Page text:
Like most harmful drugs, alcohol causes one to lose his ability to reason and think clearly, though the one drinking is usually the last one to know. It is not a stimulant as so many believe, but instead simply takes away inhibitions, removes the brakes so to speak. Thus, when one would normally resist or avoid certain temptations, he instead weakens his conscience, if not silencing it altogether. This is accomplished because that portion of our brain, the frontal lobe, which controls our inhibitions is quickly affected by alcohol.(7) And we might point out that this happens long before state laws would ever recognize one as being intoxicated. The degree of reasoning power that is lost may be much or little, but it is lost nonetheless. Should a Christian sacrifice any of his ability to think clearly and deal with every situation as “wise men”? This would hardly agree with Timothy’s directions to discipline himself (1 Tim. 4:7), or with the Spirit’s admonition to be “alert and sober” as “sons of light” (1 Thess. 5:5-6). It is wrong, brethren.

The World Sees What We Deny

Alcohol has been the direct and indirect cause of the destruction of uncountable numbers of innocent lives. Every dollar gained by the government is lost multiplied times over by being poured out in policing drunks, higher insurance fees, destruction of property, rehabilitation, drying out programs, medical care, lost time from work, and the kindred costs of other crimes committed while “under the influence.” Over fifty per cent of all traffic fatalities and seventy-five per cent of single vehicle fatalities are directly related to alcohol. Keep in mind that not all of these are even classified as “drunk.” They’re just “comfortable.” Seventy percent of all divorce cases result at least partially from alcohol.(8) Twenty percent of alcoholic mothers give birth to children with serious birth defects.(9) Up to 75% of all crimes are committed by persons under the influence of this drug.(10) There is no way to put a dollar value on the immorality committed while “on” this drug, nor of the tragic results of such activity in broken homes, abused children, and birth defects caused by unthinking parents who were pumping alcohol through their veins during conception and/or pregnancy. And most of us would prefer not to consider the long range cost of scarred and broken lives (of the innocent as well as the guilty). But just a little is ok, right? Wrong! Nothing with this type of track record ought to have any place among those committed to putting “His righteousness” first (Matt. 6:33). This practice in any degree can be nothing but harmful to our influence and example as salt and lights in the world. There is some salt in serious danger of losing its flavor because of its great desire to be like the world. The foolishness of trying to justify the practice is seen in the picture of one asking another to come over and spend the evening in Bible study. The gracious host, desiring to make his visitor comfortable so that one might truly see his soul’s need in the study, meets him at the door with, “This Bud’s for you!” Is this truly the “Miller time” we hear so much about? It is wrong, brethren.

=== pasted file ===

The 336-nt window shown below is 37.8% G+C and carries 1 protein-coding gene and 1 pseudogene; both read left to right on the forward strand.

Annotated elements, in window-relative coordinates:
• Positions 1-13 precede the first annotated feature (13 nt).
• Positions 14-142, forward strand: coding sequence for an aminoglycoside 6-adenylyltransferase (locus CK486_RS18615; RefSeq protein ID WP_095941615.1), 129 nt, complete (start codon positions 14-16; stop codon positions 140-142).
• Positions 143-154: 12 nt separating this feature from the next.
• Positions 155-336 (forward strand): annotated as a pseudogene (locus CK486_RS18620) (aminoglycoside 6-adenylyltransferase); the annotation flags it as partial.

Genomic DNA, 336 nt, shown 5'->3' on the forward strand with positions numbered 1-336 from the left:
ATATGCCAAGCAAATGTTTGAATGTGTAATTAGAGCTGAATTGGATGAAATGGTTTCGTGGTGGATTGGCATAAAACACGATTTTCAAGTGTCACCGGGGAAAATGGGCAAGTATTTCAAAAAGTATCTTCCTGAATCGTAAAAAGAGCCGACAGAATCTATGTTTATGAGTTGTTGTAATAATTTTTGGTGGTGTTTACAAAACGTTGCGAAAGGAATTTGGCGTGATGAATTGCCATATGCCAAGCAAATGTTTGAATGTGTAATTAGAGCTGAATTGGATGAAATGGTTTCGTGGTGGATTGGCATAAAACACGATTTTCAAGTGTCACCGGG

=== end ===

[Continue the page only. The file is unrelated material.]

Even If You Can Control It

Because of the first reason we listed, there is a very real danger of leading others to commit outright sin in becoming an alcoholic (drunkard, Bible). Now, to some who care nothing for others, this means little, but for a Christian to engage in that which may destroy another’s life, let alone his soul, is unthinkable (1 Cor. 8:12-13).

If there were no other reasons, these would be enough. Drinking alcoholic beverages in any quantity in our society and circumstances today is sinful. But these are not the only reasons. We will look at some Scriptures plainly condemning such action next time.


1. Article from Detroit Free Press, via Richard DeHaan, Bible Truth.

2. Ibid

3. Beverage Alcohol Destroys , p.3, Delton Hann Tract Co.

4. A Jigger Of Murder, Journal of Insurance, Sept./Oct. 1975, Frank G. Harrington.

5. Enlist In The War Against Alcohol, p.5, 1974, Southern Pub. Co.

6. Ibid, p. 9.

7. Drunkenness, T. Mark Lloyd Sr., M.D., Searching the Scriptures, Aug. 1977.

8. Enlist In The War Against Alcohol, p. 17, 1974, Southern Pub. Co.

9. Ibid.

10. Ibid., p. 18; also Alcohol’s Contribution To Mankind, William Sexton.

Guardian of Truth XXVIII: 21, pp. 658-659
November 1, 1984